Military officers overthrow govt in Gabon, put president under house arrest
August 30, 2023 03:47 PM
Gabonese President Ali Bongo Ondimba is being detained at home and one of his sons has been arrested for "treason," military officers said Wednesday, hours after announcing they had overthrown the government.
"President Ali Bongo is under house arrest, surrounded by his family and doctors," they said in a statement read out on state TV.
Bongo's son and close adviser Noureddin Bongo Valentin, his chief of staff Ian Ghislain Ngoulou as well as his deputy, two other presidential advisers and the two top officials in the ruling Gabonese Democratic Party (PDG) "have been arrested," a military leader said.
They are accused of treason, embezzlement, corruption and falsifying the president's signature, among other allegations, he said.
Earlier on Wednesday, military officers said they had toppled Bongo, who has been in power for 14 years, hours after he had been declared the victor in Saturday's elections.
In a televised statement, they said the vote results had been cancelled and "all the institutions of the republic" dissolved.
Gabon since independence in 10 dates
Key dates since independence in Gabon, the oil-rich West African country where army officers said Wednesday they had deposed President Ali Bongo.
- 1960: independence -
Gabon becomes independent from France on August 17, 1960, with Leon M'Ba elected president the following February.
Three years later he is ousted in a coup, before being reinstated following a military intervention by France.
- 1967: Bongo era begins -
M'Ba dies in 1967 and is succeeded by his deputy, Albert-Bernard Bongo.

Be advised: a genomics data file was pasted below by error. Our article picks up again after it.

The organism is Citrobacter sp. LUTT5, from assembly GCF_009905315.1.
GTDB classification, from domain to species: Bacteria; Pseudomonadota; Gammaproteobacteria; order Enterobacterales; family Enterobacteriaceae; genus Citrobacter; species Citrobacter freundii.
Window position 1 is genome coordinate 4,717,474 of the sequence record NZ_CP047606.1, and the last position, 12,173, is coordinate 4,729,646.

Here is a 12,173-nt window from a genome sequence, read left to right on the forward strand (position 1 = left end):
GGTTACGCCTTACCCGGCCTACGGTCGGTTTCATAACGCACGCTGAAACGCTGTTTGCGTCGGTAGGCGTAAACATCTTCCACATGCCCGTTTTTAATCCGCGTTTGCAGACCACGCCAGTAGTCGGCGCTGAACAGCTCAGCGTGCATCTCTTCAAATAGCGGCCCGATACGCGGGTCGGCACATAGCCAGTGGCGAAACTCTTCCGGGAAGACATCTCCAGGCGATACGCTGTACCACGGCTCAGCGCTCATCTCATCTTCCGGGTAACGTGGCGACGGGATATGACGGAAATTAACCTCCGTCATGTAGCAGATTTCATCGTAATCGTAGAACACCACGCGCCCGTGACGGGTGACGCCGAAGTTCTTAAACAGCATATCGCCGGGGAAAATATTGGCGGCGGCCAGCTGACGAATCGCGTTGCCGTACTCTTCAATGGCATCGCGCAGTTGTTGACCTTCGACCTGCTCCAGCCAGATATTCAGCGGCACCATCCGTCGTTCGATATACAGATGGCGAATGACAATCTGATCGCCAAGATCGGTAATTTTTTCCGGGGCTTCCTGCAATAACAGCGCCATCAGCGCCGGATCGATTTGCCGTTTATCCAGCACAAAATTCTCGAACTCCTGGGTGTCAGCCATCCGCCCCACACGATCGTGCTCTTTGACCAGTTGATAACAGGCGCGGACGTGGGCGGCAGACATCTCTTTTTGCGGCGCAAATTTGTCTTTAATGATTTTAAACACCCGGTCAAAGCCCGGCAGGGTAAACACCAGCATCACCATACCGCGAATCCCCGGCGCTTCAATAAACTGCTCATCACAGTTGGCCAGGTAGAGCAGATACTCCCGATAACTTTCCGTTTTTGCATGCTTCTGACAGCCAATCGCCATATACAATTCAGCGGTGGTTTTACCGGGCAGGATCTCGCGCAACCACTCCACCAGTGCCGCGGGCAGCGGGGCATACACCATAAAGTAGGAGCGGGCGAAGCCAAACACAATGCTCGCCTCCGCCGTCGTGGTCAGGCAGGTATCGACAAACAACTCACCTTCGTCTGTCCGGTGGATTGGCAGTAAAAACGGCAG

Bongo sets up a one-party state, ruling with an iron fist and benefitting from oil exploitation.
He converts to Islam in 1973, changing his name to Omar Bongo.
As sole candidate, he is elected president in 1973, 1979 and 1986.
A multi-party system is introduced after social unrest and riots in 1990 but Bongo nonetheless wins the elections in 1993, 1998 and 2005.
- 2009: from father to son -
Bongo dies in June 2009 and, after a controversial election that August, one of his sons, Ali Bongo, is sworn in in October as president.
Despite a challenge, the constitutional court approves the election results but there is deadly post-poll violence.
The opposition slams Bongo's "authoritarianism".
In 2010 French prosecutors open a probe into property in France owned by Bongo and other African heads of state.
- 2014: social unrest -
Violence breaks out in 2014 between supporters of the opposition and security forces during a banned demonstration calling for Bongo to stand down.
- 2016: post-election turmoil -
The 2016 vote takes place in a tense domestic climate.
The government is battling various fronts, with strikes, budget problems and plummeting oil prices.
Bongo's main rival is opposition leader Jean Ping, a veteran diplomat who once headed the African Union Commission and held senior posts at the United Nations.
When the electoral commission announces Bongo has won, a massive wave of deadly post-election violence breaks out.
- 2018: stroke -
Bongo has a stroke in October 2018 while in Saudi Arabia.
He is transferred to Morocco for treatment and his convalescence lasts several months.
- 2019: failed coup -
On January 7, 2019 renegade soldiers carry out a coup bid, profiting from Bongo's absence.
- 2022: nine of Bongo's children charged -
From March to July 2022, French prosecutors charge nine of Omar Bongo's children with corruption, including for embezzlement of public funds related to assets acquired in France.
They claim the family held assets estimated at 85 million euros in France.
- 2023: new constitution -
In April 2023, the Gabonese parliament votes to amend the constitution and reduce the president's term from seven to five years.
Sections of the opposition criticise the changes, in particular the end of two rounds of voting, as a means of "facilitating the re-election" of Bongo.
- 2023: post-election coup -
Military officers said Wednesday they have overturned the government in an apparent coup after it is announced that President Ali Bongo had won a contested election with 64.27 percent of the vote.